The $390 million tunnel, which is scheduled to officially open Wednesday after nearly a decade of construction, will carry sewage through 24-foot diameter pipes before discharging the waste nearly 10 miles at sea.
Currently, the treated sewage is dumped several hundred feet off a treatment plant in Boston Harbor.
The discharge to the ocean will be at least 85 percent pure water because of primary and secondary treatment at the Deer Island plant in which solids are allowed to settle out of the sewage and bacterial and chemical treatment are used to clean it, said Jonathan Yeo, spokesman for the Massachusetts Water Resources Authority.
The pipe will carry an average of 320 million gallons a day, but is capable of carrying nearly four times that amount.
Opponents say the discharge could harm the marine ecosystem, but the water agency, which operates the tunnel, says federal guidelines and an aggressive monitoring system will limit the impact.
"I think the science program that has been built is probably the most comprehensive ever done," said Douglas B. MacDonald, the agency's executive director.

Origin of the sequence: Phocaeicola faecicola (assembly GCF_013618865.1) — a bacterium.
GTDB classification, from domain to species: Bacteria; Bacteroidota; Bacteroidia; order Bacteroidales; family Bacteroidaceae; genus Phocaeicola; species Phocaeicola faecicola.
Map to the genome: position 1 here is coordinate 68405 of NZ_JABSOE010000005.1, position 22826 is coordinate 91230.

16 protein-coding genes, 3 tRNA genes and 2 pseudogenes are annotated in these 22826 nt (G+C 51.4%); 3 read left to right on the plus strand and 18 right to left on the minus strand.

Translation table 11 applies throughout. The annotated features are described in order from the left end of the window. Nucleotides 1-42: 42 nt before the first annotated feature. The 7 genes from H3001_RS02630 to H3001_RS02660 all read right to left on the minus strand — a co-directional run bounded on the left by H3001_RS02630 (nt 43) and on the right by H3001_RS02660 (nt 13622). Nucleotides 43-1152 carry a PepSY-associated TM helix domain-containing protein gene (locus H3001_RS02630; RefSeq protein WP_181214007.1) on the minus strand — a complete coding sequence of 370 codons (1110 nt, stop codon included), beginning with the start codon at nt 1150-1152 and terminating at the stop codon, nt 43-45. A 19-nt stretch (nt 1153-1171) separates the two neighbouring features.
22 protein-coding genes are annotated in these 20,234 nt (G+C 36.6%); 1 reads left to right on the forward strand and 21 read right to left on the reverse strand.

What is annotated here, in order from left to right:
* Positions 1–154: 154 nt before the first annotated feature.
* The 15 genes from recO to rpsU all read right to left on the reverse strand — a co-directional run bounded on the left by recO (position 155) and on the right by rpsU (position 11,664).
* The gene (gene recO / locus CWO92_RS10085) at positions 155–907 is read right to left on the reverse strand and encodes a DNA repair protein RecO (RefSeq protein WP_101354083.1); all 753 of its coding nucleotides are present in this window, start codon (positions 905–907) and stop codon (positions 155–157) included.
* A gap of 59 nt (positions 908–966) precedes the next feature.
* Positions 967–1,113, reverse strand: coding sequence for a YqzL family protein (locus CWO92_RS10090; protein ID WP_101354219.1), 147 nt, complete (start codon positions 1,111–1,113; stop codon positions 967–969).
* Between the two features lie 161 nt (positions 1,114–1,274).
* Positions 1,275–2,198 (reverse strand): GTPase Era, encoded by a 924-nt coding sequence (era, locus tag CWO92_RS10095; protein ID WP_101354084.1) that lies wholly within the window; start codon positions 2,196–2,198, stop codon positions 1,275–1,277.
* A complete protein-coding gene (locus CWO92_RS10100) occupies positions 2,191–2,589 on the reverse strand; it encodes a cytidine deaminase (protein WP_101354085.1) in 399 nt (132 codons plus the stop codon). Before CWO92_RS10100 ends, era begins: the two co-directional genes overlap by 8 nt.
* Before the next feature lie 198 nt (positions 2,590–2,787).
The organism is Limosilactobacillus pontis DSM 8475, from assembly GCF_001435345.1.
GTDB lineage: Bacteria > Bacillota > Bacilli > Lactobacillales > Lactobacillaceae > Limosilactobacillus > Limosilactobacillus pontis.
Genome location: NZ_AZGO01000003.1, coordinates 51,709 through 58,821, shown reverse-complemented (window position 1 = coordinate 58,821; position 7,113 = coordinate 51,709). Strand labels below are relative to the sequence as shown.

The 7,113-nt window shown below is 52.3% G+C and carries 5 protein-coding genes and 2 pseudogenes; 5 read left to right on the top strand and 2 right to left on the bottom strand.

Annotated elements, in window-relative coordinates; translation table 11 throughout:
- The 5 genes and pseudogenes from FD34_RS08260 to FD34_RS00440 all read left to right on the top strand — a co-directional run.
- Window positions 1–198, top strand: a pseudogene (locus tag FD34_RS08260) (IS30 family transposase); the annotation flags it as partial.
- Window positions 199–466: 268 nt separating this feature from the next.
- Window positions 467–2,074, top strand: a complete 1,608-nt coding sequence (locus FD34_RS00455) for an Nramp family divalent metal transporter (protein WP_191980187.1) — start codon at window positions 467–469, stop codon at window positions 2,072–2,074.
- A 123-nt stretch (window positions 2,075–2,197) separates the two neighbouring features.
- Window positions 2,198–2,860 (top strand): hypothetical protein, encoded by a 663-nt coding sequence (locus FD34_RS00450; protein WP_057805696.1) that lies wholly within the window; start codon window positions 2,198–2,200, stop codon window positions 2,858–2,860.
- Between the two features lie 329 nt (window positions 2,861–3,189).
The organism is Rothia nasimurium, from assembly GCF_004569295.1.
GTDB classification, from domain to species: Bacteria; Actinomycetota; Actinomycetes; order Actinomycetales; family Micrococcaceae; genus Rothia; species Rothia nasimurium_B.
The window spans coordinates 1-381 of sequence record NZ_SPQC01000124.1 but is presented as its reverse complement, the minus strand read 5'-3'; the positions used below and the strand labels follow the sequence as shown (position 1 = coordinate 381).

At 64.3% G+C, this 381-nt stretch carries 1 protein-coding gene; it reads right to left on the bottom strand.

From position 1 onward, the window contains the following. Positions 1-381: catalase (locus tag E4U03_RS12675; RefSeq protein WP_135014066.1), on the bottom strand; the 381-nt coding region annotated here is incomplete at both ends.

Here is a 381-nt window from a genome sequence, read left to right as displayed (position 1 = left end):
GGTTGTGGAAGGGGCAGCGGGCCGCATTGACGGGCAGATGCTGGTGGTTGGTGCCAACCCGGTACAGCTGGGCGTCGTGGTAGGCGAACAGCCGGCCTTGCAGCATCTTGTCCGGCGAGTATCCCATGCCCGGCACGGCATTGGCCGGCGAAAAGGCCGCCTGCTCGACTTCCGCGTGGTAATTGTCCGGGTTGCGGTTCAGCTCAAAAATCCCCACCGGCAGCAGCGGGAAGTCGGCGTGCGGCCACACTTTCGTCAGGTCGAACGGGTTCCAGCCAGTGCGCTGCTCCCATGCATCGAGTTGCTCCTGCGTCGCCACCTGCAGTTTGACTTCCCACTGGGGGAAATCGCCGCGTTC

Critics say the money could have been better spent in finding a more effective way to treat waste water and fear the water agency will become less concerned about what gets dumped into the sewers.
"We should have spent the money on treatment, rather than transportation," said Mary Loebig, co-founder of the Cape Cod-based Stop the Outfall Pipe, which tried to halt the project. "I'm really angry that we're still using the same solutions when I was a kid that never worked."
Three workers have died since construction on the concrete-line tunnel began in 1991, and problems drilling through the undersea rock bed delayed the original completion date.